You will also need documentation or receipts that accurately reflect your medical costs related to your injury or condition, such as doctor visits and any treatments received (e.g., physical therapy). Make sure to include travel expenses related to obtaining treatment as well.
Collecting these documents isn't always easy, but it's a critical step when filing a medical malpractice claim in Florida—so don't forget to ensure you have these items before submitting your claim.What Are My Legal Rights as A Patient in Florida?
If you're considering filing a medical malpractice claim in Florida, knowing and understanding your legal rights as a patient is important. Here are some of the most important:You Have the Right to Receive Timely and Appropriate Care
You have the right to expect that you will receive timely, respectful, and appropriate medical care. This includes being provided with information about your diagnosis, course of treatment, and other matters related to your health.You Have the Right to Refuse Treatment
You also have the right to refuse medical treatment at any time. If you refuse treatment, this is legally binding as long as you know its risks and benefits.You Have the Right to Receive Your Records After Treatment Is Completed
Finally, when receiving medical care in Florida, you have the right to receive copies of your medical records after completing treatment. This includes all test results, medications prescribed, and evaluations of your condition by doctors or other healthcare professionals.Should I Contact the Healthcare Provider or Facility First?
Though the thought of it may be intimidating, you should always contact the healthcare provider or facility you believe was responsible for your injuries before taking further action.
Before reaching out, ensure all your facts and evidence are ready to present: medical records, names of witnesses and other parties involved, and a full description of what happened. Most often, it's beneficial to have a legal professional to be by your side during this process.
At this stage, they could offer an apology or a settlement which could typically cover medical bills and lost wages due to time away from work. However, if you feel the agreement isn't fair or your case isn't being taken seriously, then filing a medical malpractice claim is the only way to try and receive compensation for damages incurred.Can I Still File a Claim If I Signed a Waiver or Release Form?
Before you start filing a medical malpractice claim in Florida, you may be wondering if you can still file a claim if you have signed a waiver or release form.
The answer is not cut and dry. It depends on many factors, such as the language used in the release or waiver, the medical procedure involved, and whether any negligence occurred. In some cases, a signed release will protect practitioners from liability; however, it depends on the document's language.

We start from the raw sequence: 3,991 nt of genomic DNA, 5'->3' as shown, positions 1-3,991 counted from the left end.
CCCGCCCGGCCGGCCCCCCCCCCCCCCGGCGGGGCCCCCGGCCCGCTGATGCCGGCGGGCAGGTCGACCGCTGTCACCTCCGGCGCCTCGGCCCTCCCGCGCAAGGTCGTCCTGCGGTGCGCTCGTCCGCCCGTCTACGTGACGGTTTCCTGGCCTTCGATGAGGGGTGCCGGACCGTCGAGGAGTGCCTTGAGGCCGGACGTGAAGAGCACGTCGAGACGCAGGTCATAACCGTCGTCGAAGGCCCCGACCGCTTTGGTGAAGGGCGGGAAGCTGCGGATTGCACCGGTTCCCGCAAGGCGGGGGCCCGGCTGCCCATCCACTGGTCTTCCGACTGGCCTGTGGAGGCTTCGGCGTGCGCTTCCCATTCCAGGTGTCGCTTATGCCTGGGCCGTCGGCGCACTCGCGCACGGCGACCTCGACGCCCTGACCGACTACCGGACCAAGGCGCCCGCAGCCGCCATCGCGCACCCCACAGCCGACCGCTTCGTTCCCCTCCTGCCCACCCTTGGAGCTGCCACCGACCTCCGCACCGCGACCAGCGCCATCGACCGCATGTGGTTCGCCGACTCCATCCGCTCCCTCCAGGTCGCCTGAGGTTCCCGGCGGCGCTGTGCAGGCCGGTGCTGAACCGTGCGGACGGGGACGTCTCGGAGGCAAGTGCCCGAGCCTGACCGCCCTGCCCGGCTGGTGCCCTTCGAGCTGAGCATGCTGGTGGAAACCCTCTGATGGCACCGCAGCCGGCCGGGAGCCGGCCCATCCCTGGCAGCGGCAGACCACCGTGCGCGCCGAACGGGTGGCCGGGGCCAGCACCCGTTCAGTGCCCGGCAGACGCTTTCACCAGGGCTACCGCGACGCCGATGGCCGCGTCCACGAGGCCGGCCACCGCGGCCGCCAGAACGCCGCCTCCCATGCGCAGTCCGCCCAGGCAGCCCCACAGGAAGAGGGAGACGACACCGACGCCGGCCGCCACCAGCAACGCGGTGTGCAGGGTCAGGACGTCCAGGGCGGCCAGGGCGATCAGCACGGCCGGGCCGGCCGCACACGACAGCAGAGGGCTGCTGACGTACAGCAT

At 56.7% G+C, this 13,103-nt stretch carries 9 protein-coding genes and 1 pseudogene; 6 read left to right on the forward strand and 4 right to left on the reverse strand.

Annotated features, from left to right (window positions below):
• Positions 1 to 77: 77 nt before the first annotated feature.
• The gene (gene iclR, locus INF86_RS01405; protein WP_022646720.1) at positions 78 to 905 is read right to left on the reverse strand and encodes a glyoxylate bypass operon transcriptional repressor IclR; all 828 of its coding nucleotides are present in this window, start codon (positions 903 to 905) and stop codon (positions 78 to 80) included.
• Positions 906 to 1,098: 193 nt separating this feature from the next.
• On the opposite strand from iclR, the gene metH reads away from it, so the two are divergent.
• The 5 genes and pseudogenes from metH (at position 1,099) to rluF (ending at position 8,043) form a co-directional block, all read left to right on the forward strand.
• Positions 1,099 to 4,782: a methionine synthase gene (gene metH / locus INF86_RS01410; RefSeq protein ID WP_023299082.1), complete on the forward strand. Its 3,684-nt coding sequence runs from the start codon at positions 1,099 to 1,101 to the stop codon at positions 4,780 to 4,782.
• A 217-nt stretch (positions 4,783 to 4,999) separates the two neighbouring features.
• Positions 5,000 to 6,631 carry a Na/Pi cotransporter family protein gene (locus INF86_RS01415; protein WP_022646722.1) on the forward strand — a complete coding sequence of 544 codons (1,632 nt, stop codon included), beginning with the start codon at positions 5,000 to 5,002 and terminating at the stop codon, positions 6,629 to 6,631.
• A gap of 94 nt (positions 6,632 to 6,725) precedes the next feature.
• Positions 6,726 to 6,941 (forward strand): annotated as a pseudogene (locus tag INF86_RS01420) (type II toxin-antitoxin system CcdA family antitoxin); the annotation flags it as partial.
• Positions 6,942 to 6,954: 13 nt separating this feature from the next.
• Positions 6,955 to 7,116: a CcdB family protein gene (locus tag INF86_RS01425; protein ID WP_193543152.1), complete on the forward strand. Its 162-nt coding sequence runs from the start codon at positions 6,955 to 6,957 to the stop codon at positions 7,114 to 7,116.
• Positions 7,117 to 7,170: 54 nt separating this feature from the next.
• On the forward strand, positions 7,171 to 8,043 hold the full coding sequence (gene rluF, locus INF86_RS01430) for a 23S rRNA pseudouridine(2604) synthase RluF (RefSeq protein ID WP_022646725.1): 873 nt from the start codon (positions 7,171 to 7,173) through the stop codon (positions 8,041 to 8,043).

It's important to remember that release forms don't typically affect third-party claims; for example, if a drug manufacturer is at fault for an injury or death resulting from its product. In this case, your signed release won't affect your right to collect damages in court.
Finally, any signed releases obtained through coercion or deception are not enforceable in Florida. If you feel like coercion was involved when signing your release form – whether it be physical threats or emotional pressure – then contact an experienced medical malpractice attorney who can help guide you through the process and assess the validity of your claim.Can I File a Claim If I Don't Have Health Insurance?
Even if you don't have health insurance, you can still file a medical malpractice claim in Florida. Everyone has the right to seek justice for injuries caused by someone else's negligence, including uninsured people.
However, it's important to note that you still need to pay for medical expenses out of pocket if you don't have health insurance. That means filing a medical malpractice claim as an uninsured patient will be more complex and expensive than if you had insurance – but it's still possible.
At a minimum, here are some things you need to know when filing a medical malpractice claim in Florida without health insurance:
- You will need to prove the nature of your injury directly related to the care you received from the healthcare provider.
- You must demonstrate that the healthcare provider's negligence caused your injury or illness.
- You will need documentation of all expenses related to your injury or illness that you or your family incurred.
- You may want an experienced lawyer who is familiar with tort law in Florida and medical malpractice claims, specifically as it relates to uninsured patients, so they can advise you accordingly and ensure your rights are protected throughout the process.
If you think that filing a medical malpractice claim in Florida is something you should do, the first step is to speak to an attorney. Depending on your situation, a medical malpractice attorney may be able to help determine if you have a valid claim and how to proceed with filing a lawsuit.
An experienced lawyer can advise you on your rights and help ensure you don't miss out on any potential compensation. Additionally, they can assist with navigating the complex legal system in Florida.